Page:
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I have this list of 愛称

"My dearest Heart," "Dearest Mine," "my love," "my dear," "my darling," "my pet"

that I need to quote in my academic paper (the Japanese author is listing possible pet names[1] that his Japanese friend could use to speak with his new wife plus the ones he himself uses for his fiancée), but when I tried looking up Japanese translations for them, I only found a few phrases repeatedly show up as equivalents for English terms of endearment, but which don't seem to differentiate between the English terms specifically or literally:

「いとしい人」、「親愛なる」、「愛しき人」、and「ねえ君」(this last one seems to be also applicable to people other than non-romantic partners)

Did the author have any Japanese equivalents in mind when he made this suggestion? In Japanese, how can these 6 expressions be differentiated? I especially don't know how to translate "heart" and "mine" (「私のいとしい心」?「親愛なる私のもの」? 「私のもの」doesn't sound right to me, as if the speaker thought of the wife as a possession).


[1] Source: Private letter, 宮部金吾

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    The author is 宮部金吾 (Miyabe Kingo). This is from an unpublished private letter written in the early Meiji era. It is housed in the 北海道大学植物園図書資料の宮部金吾資料. He wrote most of his letters to friends in English though the recipients were Japanese. I imagine that he anticipated that the recipient would be able to associate the phrases with something comparable in Japanese. – seijitsu Dec 27 '15 at 6:54
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    Even harder to translate, perhaps, would be terms of endearment such as "my little cabbage" or "my widdlekins". :) キャベツちゃん, anyone? – Eiríkr Útlendi Mar 17 '16 at 0:04
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I'm having difficulty understanding a part of your question, so I might be missing your point, but in general you are not going to find 1:1 mapping between phrases of any two languages. And the same goes to literal translation; you just can't expect to take an expression like "dearest mine", translate each word separately (deatest->親愛なる mine->私のもの) and expect that to come out as a meaningful Japanese idiom. Languages just doesn't work like that.

In English, possessive forms (like "my ..." and "mine") and sweet words (honey, sweety, sweetheart, ...) are often used to show personal affections and intimacy, but this is not the case in Japanese at all. In Japan, the way you refer to someone implies a certain specific distance to that person. Therefore, to show the intimacy & affection, you come up with a different name to refer to that person to show that closeness.

Say the name of this other person is Natsuko Yamamoto. When I first meer her, I might call her Yamamoto-san. The use of the last name and the suffix would show that I maintain a proper distance (and respect) for her. If I'm a school friend with her, I would start calling her Yama-chan (more informal suffix) or Natsuko-san (first name is for more closer relationship.) If I'm a really good friend with her, this might further change to, say, Nacchi.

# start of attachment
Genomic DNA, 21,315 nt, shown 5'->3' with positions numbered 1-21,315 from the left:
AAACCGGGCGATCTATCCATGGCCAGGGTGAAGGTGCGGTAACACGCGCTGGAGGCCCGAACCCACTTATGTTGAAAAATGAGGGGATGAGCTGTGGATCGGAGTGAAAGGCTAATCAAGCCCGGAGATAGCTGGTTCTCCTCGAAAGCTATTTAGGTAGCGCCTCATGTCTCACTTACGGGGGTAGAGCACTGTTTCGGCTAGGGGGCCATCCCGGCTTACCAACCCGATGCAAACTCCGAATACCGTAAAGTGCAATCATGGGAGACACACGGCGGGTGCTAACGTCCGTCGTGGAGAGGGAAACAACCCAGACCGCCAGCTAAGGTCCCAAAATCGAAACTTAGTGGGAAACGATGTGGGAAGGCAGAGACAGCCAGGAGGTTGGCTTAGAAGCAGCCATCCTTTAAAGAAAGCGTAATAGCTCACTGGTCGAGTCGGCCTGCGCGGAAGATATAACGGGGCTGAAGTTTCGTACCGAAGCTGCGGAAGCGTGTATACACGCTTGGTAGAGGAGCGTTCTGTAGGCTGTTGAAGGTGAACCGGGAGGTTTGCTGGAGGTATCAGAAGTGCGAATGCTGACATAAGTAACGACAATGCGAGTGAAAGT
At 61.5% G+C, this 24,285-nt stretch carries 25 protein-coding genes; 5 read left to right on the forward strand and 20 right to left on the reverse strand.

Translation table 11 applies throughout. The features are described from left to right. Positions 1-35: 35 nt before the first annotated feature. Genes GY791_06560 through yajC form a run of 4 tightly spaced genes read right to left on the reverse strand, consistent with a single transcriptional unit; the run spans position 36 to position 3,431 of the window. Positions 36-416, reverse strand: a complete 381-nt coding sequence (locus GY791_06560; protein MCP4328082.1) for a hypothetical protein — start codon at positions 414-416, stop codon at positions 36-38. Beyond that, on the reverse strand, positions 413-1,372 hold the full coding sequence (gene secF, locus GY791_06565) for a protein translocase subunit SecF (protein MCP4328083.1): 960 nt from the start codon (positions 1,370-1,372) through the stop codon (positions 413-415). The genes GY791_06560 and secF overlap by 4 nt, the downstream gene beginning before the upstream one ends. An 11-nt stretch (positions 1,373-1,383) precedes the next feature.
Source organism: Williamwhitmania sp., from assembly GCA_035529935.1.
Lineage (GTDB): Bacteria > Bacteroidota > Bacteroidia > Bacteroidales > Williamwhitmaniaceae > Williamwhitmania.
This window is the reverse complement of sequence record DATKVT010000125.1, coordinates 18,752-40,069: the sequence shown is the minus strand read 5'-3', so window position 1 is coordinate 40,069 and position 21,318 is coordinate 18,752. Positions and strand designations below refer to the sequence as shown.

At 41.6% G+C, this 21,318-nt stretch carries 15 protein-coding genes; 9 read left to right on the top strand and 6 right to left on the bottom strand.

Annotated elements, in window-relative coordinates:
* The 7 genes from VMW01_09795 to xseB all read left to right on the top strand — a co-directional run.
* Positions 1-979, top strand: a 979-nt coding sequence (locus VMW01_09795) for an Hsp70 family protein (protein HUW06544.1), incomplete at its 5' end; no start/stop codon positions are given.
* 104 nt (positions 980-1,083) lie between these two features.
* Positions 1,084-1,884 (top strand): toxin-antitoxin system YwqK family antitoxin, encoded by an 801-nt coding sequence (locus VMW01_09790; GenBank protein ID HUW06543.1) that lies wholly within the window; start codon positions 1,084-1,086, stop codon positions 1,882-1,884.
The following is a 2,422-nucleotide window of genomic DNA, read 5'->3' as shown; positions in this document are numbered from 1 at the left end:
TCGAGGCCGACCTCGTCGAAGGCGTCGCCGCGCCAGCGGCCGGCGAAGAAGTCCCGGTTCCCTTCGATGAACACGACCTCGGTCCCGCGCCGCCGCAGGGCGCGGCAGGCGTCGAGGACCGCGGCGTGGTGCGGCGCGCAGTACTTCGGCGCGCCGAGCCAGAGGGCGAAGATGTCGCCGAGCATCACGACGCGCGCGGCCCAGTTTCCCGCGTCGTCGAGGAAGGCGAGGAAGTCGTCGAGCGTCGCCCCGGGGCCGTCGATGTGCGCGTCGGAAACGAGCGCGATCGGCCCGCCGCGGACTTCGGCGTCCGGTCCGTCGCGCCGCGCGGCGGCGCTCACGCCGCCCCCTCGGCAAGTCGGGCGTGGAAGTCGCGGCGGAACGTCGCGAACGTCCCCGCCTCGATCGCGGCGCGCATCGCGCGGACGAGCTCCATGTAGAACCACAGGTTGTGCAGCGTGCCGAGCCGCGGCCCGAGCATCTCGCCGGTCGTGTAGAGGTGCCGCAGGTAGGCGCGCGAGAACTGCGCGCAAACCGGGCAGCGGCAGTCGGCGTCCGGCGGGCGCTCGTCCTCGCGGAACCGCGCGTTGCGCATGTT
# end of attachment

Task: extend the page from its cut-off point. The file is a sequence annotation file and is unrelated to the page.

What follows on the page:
And for the kind of relationship where one could say "my love", I'd come up with another name altogether. Often it still has some sound of original name left, like maybe Naah or Kocco, but it could also be completely unrelated phonetically and come from some shared experience only she and I would know. One usually keep this class of names secret from other people, and to do so, they are not used in front of other people.

Anyway, the bottom line is that you will not find an easy translation of a generic phrase "my love" in Japanese.

  • These pet names were listed by 金吾宮部 in a letter to 新渡戸稲造 regarding 足立仁: "He is . . . a kind and affectionate husband to his ‘my love’ ‘my dear’ ‘my darling, ‘my pet’, or whatever title he wishes to honor his queen with," or were used in letters to his wife 金吾保子. I needed to translate his letters into Japanese to quote them in a Japanese-language academic journal article. So my question is: how would one responsibly translate these English pet names into somewhat equivalent, distiguished-from-one-another Japanese ones? Would Miyabe have had any sort of correlation in mind? – seijitsu Nov 13 '16 at 3:23
  • I submitted the following text: 宮部は妻という立場に尊敬の念を抱いており、札幌バンドの一員だった足立仁の結婚に関して新渡戸に宛てた手紙では、「優しい愛情にあふれる夫」が「愛する妻、愛おしき妻、可愛いわが妻、わが愛すべき妻、好みの愛称、あるいはいかなる呼び方であれ、自分の女王(queen)に敬意を示すための好みの愛称」で呼ぶべきだと書いていた 。彼は、「わがいとしい妻よ、神の祝福がありますように、(中略)あなたのために祈っている、私はいつもあなたへの愛情であふれる夫」だ、といった優しい言葉遣いで保子に手紙を書いた 。 – seijitsu Nov 13 '16 at 3:23

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